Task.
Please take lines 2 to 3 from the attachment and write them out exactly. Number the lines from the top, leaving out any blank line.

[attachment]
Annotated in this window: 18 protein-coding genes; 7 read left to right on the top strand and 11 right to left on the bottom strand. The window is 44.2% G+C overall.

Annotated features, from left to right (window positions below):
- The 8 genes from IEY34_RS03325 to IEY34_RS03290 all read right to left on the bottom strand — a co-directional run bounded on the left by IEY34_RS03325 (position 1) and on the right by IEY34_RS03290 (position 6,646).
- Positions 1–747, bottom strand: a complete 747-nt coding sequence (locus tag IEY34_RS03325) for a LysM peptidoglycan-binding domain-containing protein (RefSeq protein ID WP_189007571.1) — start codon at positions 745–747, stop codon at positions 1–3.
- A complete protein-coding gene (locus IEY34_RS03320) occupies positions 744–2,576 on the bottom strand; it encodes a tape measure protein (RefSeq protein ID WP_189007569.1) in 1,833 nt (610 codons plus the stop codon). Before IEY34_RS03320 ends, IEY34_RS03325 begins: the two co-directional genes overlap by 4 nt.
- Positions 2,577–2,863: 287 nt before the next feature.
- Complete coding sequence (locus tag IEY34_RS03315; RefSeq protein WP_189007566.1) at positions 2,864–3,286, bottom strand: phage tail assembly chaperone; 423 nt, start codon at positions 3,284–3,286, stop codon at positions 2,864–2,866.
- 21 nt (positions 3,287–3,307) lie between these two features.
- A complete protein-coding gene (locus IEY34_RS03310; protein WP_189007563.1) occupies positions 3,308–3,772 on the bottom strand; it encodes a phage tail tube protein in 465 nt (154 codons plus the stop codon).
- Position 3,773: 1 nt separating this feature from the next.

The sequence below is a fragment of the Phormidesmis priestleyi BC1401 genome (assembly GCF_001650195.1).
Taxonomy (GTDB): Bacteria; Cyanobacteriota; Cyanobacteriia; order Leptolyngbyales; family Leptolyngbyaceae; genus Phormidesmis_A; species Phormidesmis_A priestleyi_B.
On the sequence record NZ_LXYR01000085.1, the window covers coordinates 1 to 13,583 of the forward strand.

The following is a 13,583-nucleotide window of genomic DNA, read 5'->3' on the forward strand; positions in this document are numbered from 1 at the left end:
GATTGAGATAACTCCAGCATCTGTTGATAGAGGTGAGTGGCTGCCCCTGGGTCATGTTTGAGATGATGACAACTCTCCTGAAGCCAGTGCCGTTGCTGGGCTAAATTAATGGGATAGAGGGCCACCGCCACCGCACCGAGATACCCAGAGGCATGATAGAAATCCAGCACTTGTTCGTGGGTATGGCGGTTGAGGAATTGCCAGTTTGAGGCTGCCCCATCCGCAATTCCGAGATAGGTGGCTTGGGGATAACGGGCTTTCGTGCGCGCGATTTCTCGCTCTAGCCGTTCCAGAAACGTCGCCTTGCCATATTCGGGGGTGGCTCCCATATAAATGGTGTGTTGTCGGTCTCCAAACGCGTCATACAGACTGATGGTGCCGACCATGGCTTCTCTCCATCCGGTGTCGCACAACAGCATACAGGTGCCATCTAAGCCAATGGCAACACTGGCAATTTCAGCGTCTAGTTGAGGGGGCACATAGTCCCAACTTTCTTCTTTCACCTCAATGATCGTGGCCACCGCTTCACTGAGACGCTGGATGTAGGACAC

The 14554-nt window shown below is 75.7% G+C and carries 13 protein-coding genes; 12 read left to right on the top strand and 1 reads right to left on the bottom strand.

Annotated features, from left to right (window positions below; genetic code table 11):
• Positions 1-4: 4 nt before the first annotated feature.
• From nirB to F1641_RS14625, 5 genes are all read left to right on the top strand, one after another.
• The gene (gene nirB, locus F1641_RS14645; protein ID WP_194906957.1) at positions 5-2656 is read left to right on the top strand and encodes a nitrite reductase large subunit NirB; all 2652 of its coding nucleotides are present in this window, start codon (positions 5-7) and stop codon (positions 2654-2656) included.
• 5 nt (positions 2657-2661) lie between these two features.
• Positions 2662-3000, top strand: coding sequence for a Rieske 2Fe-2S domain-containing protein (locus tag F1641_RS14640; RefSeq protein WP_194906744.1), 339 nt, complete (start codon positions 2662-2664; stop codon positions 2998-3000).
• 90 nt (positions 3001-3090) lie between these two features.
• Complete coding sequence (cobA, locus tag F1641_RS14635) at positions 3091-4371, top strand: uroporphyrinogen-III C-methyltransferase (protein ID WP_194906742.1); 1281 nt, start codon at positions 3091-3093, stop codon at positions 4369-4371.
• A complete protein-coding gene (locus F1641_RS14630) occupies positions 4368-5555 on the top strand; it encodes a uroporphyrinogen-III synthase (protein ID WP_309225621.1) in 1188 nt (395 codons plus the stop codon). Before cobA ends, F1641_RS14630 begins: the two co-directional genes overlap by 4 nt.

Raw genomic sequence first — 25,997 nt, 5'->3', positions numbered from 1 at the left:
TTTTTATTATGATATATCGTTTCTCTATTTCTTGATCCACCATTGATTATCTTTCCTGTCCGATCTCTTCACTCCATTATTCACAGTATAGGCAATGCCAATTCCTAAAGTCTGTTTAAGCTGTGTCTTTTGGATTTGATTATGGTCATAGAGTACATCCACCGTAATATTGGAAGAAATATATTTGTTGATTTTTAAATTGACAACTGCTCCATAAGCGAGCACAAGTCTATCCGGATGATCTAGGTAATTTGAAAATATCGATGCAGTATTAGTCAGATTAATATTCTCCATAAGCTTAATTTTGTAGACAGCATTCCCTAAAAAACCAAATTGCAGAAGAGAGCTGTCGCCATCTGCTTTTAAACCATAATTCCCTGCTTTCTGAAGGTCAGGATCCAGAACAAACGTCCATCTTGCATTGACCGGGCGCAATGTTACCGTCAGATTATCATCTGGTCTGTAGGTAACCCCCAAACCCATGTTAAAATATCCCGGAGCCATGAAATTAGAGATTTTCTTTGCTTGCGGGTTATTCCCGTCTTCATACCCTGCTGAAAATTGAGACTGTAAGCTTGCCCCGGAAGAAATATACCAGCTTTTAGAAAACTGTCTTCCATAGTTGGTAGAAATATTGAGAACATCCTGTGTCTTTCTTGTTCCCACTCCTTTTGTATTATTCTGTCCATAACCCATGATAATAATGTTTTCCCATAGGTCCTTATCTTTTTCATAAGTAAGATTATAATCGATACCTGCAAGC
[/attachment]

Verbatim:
Annotated features, from left to right (window positions below):
- The 8 genes from IEY34_RS03325 to IEY34_RS03290 all read right to left on the bottom strand — a co-directional run bounded on the left by IEY34_RS03325 (position 1) and on the right by IEY34_RS03290 (position 6,646).